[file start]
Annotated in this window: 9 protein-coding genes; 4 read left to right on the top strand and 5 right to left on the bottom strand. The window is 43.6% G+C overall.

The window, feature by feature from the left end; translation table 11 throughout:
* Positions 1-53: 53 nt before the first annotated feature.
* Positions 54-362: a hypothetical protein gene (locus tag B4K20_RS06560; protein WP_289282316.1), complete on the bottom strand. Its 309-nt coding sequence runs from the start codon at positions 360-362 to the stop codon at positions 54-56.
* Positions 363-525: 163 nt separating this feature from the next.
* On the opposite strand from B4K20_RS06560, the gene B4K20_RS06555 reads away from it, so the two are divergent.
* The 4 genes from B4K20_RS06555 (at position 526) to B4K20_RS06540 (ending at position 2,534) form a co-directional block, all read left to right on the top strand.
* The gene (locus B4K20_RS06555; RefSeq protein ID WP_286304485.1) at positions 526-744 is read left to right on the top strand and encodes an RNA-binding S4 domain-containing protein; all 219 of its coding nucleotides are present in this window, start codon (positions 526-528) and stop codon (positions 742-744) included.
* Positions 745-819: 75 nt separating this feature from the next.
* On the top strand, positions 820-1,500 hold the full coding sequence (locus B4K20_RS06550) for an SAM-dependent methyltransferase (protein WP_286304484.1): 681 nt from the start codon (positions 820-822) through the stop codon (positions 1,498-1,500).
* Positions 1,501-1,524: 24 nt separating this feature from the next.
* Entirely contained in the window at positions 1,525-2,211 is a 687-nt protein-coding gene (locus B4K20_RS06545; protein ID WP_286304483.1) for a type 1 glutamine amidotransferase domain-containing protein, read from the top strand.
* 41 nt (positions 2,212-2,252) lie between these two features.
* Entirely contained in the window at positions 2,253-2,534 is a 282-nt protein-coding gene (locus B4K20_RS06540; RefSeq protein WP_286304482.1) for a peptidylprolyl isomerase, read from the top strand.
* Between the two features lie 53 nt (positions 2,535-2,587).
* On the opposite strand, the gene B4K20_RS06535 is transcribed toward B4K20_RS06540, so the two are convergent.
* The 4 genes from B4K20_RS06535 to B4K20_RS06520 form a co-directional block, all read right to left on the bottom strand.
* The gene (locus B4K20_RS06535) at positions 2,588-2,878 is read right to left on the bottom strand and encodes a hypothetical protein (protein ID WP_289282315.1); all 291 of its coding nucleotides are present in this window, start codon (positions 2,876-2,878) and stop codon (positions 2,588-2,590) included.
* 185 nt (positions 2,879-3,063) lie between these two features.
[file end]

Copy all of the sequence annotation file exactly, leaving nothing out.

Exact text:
Annotated in this window: 9 protein-coding genes; 4 read left to right on the top strand and 5 right to left on the bottom strand. The window is 43.6% G+C overall.

The window, feature by feature from the left end; translation table 11 throughout:
* Positions 1-53: 53 nt before the first annotated feature.
* Positions 54-362: a hypothetical protein gene (locus tag B4K20_RS06560; protein WP_289282316.1), complete on the bottom strand. Its 309-nt coding sequence runs from the start codon at positions 360-362 to the stop codon at positions 54-56.
* Positions 363-525: 163 nt separating this feature from the next.
* On the opposite strand from B4K20_RS06560, the gene B4K20_RS06555 reads away from it, so the two are divergent.
* The 4 genes from B4K20_RS06555 (at position 526) to B4K20_RS06540 (ending at position 2,534) form a co-directional block, all read left to right on the top strand.
* The gene (locus B4K20_RS06555; RefSeq protein ID WP_286304485.1) at positions 526-744 is read left to right on the top strand and encodes an RNA-binding S4 domain-containing protein; all 219 of its coding nucleotides are present in this window, start codon (positions 526-528) and stop codon (positions 742-744) included.
* Positions 745-819: 75 nt separating this feature from the next.
* On the top strand, positions 820-1,500 hold the full coding sequence (locus B4K20_RS06550) for an SAM-dependent methyltransferase (protein WP_286304484.1): 681 nt from the start codon (positions 820-822) through the stop codon (positions 1,498-1,500).
* Positions 1,501-1,524: 24 nt separating this feature from the next.
* Entirely contained in the window at positions 1,525-2,211 is a 687-nt protein-coding gene (locus B4K20_RS06545; protein ID WP_286304483.1) for a type 1 glutamine amidotransferase domain-containing protein, read from the top strand.
* 41 nt (positions 2,212-2,252) lie between these two features.
* Entirely contained in the window at positions 2,253-2,534 is a 282-nt protein-coding gene (locus B4K20_RS06540; RefSeq protein WP_286304482.1) for a peptidylprolyl isomerase, read from the top strand.
* Between the two features lie 53 nt (positions 2,535-2,587).
* On the opposite strand, the gene B4K20_RS06535 is transcribed toward B4K20_RS06540, so the two are convergent.
* The 4 genes from B4K20_RS06535 to B4K20_RS06520 form a co-directional block, all read right to left on the bottom strand.
* The gene (locus B4K20_RS06535) at positions 2,588-2,878 is read right to left on the bottom strand and encodes a hypothetical protein (protein ID WP_289282315.1); all 291 of its coding nucleotides are present in this window, start codon (positions 2,876-2,878) and stop codon (positions 2,588-2,590) included.
* 185 nt (positions 2,879-3,063) lie between these two features.